Instead of backing down, it is time for Labour to face down the Tories and win the case for public investment in the climate transition – of £28bn and beyond.
The Conservative’s failure on public investment and planning is writ large across our country.
Just look to the steelworkers and community of Port Talbot. They face the collapse of their livelihood due to the Government’s failure to plan for or invest in the future of UK steel.
In this context, Labour should be boldly setting out its vision for government. A vision about how judicious public investment will future-proof industry, revive our economy and make our homes, workplaces and communities safer, more pleasant places to be.
Labour’s so-called fiscal rules, like the pledge to reduce debt as a % of GDP by the end of the next Parliament, are no excuse. These are political choices. And they’re no match for the laws of nature – which dictate that burning fossil fuels disrupts our once-stable climate.
We are only at the start of an era of unprecedented disruption and uncertainty. Ending the age of fossil fuels, supporting people through the transition, and adapting to the impacts of climate breakdown are now the primary tasks of any government.
Labour’s £28bn a year Green Prosperity Plan is a crucial step towards creating a real framework for how to achieve this monumental transformation.
The alternative is further economic decline, but with climate and ecological force multipliers.
One only has to look at continental Europe to see what happens when bold, social-democratic approaches to a green transition are not pursued.
What we are witnessing in Germany and beyond is the failure of governments to grasp the need for redistributive policies to accompany decarbonisation measures, so that people struggling with the rising cost of living don’t fear being asked to shoulder costs they cannot afford.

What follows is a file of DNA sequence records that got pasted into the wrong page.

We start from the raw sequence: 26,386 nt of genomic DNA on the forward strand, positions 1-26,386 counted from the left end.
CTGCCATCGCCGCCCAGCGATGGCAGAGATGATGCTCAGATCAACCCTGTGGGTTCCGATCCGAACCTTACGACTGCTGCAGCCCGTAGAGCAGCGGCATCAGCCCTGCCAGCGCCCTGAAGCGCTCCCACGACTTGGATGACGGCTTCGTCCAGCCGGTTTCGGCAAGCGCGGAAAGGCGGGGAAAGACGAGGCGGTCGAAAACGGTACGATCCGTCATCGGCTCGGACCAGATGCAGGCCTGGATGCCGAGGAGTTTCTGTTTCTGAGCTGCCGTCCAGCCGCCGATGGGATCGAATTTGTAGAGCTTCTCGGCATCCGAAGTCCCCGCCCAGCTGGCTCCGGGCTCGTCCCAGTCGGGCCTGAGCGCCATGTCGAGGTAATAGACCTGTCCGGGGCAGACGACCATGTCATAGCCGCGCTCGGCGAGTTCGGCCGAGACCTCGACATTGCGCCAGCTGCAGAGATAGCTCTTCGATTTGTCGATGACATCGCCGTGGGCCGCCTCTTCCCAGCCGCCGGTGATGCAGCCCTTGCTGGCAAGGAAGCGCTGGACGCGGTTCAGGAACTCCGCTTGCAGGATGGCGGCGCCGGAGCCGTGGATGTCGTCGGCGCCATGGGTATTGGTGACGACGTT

If Labour gets the green transition right it can offer widespread meaningful work within thriving local economies. But this is not inevitable.
Promises of GDP growth – now mostly captured by the richest – mustn’t be used to dodge the issue of who benefits from investment. As I see in my Norwich South constituency, it’s hard to overstate the depth of people’s anger and disillusionment with this Conservative government, but also with politics in general.
If one of the most unpopular, right-wing governments of modern times is replaced with a Labour government that also fails to deliver meaningfully for them, then more extreme and populist alternatives may well be sought. The time for caution and adherence to a failed, 60-year-old economic orthodoxy, is well and truly behind us.
Now Labour should be the party to never let a crisis go to waste. You don’t get bigger than the climate crisis.
Labour’s finest hour could yet be ahead of it. This is why £28bn should only be the start of Labour’s climate investment.
Read my full article for the New Statesman here.